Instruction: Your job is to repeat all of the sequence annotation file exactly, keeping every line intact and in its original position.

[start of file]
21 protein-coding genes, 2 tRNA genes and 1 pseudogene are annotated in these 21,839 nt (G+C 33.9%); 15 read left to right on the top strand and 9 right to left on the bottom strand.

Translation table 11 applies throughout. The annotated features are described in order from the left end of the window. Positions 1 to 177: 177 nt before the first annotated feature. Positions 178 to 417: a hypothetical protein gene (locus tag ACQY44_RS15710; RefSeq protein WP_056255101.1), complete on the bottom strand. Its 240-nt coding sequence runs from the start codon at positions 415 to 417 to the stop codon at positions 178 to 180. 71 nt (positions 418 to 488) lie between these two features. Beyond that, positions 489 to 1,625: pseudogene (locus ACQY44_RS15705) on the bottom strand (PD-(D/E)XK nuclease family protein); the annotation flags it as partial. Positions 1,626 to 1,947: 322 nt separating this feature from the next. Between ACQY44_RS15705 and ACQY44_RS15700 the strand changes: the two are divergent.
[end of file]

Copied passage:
21 protein-coding genes, 2 tRNA genes and 1 pseudogene are annotated in these 21,839 nt (G+C 33.9%); 15 read left to right on the top strand and 9 right to left on the bottom strand.

Translation table 11 applies throughout. The annotated features are described in order from the left end of the window. Positions 1 to 177: 177 nt before the first annotated feature. Positions 178 to 417: a hypothetical protein gene (locus tag ACQY44_RS15710; RefSeq protein WP_056255101.1), complete on the bottom strand. Its 240-nt coding sequence runs from the start codon at positions 415 to 417 to the stop codon at positions 178 to 180. 71 nt (positions 418 to 488) lie between these two features. Beyond that, positions 489 to 1,625: pseudogene (locus ACQY44_RS15705) on the bottom strand (PD-(D/E)XK nuclease family protein); the annotation flags it as partial. Positions 1,626 to 1,947: 322 nt separating this feature from the next. Between ACQY44_RS15705 and ACQY44_RS15700 the strand changes: the two are divergent.